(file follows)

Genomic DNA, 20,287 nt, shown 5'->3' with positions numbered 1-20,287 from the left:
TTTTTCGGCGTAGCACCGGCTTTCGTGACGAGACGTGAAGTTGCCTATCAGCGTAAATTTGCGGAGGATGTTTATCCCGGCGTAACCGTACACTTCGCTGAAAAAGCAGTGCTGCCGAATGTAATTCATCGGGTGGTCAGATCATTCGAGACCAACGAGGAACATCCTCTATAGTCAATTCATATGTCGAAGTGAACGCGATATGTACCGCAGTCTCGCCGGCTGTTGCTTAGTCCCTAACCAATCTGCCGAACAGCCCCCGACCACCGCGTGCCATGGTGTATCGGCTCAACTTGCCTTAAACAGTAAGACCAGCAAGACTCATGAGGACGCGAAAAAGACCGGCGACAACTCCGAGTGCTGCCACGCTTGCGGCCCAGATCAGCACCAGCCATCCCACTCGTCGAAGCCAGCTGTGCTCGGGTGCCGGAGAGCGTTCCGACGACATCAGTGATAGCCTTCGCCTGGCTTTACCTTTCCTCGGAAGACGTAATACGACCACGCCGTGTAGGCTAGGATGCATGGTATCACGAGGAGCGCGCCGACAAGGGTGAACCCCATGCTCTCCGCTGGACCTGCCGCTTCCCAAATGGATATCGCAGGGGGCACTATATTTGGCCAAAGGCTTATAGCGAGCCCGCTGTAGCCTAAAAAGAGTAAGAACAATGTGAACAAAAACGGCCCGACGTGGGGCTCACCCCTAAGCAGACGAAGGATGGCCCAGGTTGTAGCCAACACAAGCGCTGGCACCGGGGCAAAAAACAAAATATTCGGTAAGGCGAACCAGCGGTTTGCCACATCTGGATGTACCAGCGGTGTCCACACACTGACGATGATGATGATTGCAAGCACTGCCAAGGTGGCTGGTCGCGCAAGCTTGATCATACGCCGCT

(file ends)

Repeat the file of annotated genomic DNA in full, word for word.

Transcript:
Genomic DNA, 20,287 nt, shown 5'->3' with positions numbered 1-20,287 from the left:
TTTTTCGGCGTAGCACCGGCTTTCGTGACGAGACGTGAAGTTGCCTATCAGCGTAAATTTGCGGAGGATGTTTATCCCGGCGTAACCGTACACTTCGCTGAAAAAGCAGTGCTGCCGAATGTAATTCATCGGGTGGTCAGATCATTCGAGACCAACGAGGAACATCCTCTATAGTCAATTCATATGTCGAAGTGAACGCGATATGTACCGCAGTCTCGCCGGCTGTTGCTTAGTCCCTAACCAATCTGCCGAACAGCCCCCGACCACCGCGTGCCATGGTGTATCGGCTCAACTTGCCTTAAACAGTAAGACCAGCAAGACTCATGAGGACGCGAAAAAGACCGGCGACAACTCCGAGTGCTGCCACGCTTGCGGCCCAGATCAGCACCAGCCATCCCACTCGTCGAAGCCAGCTGTGCTCGGGTGCCGGAGAGCGTTCCGACGACATCAGTGATAGCCTTCGCCTGGCTTTACCTTTCCTCGGAAGACGTAATACGACCACGCCGTGTAGGCTAGGATGCATGGTATCACGAGGAGCGCGCCGACAAGGGTGAACCCCATGCTCTCCGCTGGACCTGCCGCTTCCCAAATGGATATCGCAGGGGGCACTATATTTGGCCAAAGGCTTATAGCGAGCCCGCTGTAGCCTAAAAAGAGTAAGAACAATGTGAACAAAAACGGCCCGACGTGGGGCTCACCCCTAAGCAGACGAAGGATGGCCCAGGTTGTAGCCAACACAAGCGCTGGCACCGGGGCAAAAAACAAAATATTCGGTAAGGCGAACCAGCGGTTTGCCACATCTGGATGTACCAGCGGTGTCCACACACTGACGATGATGATGATTGCAAGCACTGCCAAGGTGGCTGGTCGCGCAAGCTTGATCATACGCCGCT